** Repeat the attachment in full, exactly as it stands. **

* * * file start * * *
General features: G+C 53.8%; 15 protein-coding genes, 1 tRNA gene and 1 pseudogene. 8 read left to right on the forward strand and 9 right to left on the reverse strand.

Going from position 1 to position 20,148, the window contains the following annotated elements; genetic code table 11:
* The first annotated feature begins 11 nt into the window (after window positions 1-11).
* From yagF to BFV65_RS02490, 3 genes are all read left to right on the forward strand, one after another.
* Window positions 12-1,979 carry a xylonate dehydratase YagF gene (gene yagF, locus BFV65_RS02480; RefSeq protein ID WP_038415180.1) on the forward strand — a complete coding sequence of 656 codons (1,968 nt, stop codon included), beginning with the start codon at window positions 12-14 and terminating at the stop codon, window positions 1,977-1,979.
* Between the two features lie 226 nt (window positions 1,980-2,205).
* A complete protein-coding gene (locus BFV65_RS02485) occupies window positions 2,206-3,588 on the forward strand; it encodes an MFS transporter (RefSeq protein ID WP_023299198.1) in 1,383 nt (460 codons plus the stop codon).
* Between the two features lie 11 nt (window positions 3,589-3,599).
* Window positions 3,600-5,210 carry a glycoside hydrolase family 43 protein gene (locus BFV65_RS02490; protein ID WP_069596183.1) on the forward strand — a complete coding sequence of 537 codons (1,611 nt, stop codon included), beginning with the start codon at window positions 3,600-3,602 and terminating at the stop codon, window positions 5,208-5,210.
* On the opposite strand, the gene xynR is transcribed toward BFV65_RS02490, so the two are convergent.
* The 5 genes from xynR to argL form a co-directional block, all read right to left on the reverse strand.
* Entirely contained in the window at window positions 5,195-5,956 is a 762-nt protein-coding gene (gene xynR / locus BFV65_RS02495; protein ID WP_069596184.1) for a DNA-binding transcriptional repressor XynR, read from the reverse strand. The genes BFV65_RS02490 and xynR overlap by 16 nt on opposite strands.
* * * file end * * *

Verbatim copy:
General features: G+C 53.8%; 15 protein-coding genes, 1 tRNA gene and 1 pseudogene. 8 read left to right on the forward strand and 9 right to left on the reverse strand.

Going from position 1 to position 20,148, the window contains the following annotated elements; genetic code table 11:
* The first annotated feature begins 11 nt into the window (after window positions 1-11).
* From yagF to BFV65_RS02490, 3 genes are all read left to right on the forward strand, one after another.
* Window positions 12-1,979 carry a xylonate dehydratase YagF gene (gene yagF, locus BFV65_RS02480; RefSeq protein ID WP_038415180.1) on the forward strand — a complete coding sequence of 656 codons (1,968 nt, stop codon included), beginning with the start codon at window positions 12-14 and terminating at the stop codon, window positions 1,977-1,979.
* Between the two features lie 226 nt (window positions 1,980-2,205).
* A complete protein-coding gene (locus BFV65_RS02485) occupies window positions 2,206-3,588 on the forward strand; it encodes an MFS transporter (RefSeq protein ID WP_023299198.1) in 1,383 nt (460 codons plus the stop codon).
* Between the two features lie 11 nt (window positions 3,589-3,599).
* Window positions 3,600-5,210 carry a glycoside hydrolase family 43 protein gene (locus BFV65_RS02490; protein ID WP_069596183.1) on the forward strand — a complete coding sequence of 537 codons (1,611 nt, stop codon included), beginning with the start codon at window positions 3,600-3,602 and terminating at the stop codon, window positions 5,208-5,210.
* On the opposite strand, the gene xynR is transcribed toward BFV65_RS02490, so the two are convergent.
* The 5 genes from xynR to argL form a co-directional block, all read right to left on the reverse strand.
* Entirely contained in the window at window positions 5,195-5,956 is a 762-nt protein-coding gene (gene xynR / locus BFV65_RS02495; protein ID WP_069596184.1) for a DNA-binding transcriptional repressor XynR, read from the reverse strand. The genes BFV65_RS02490 and xynR overlap by 16 nt on opposite strands.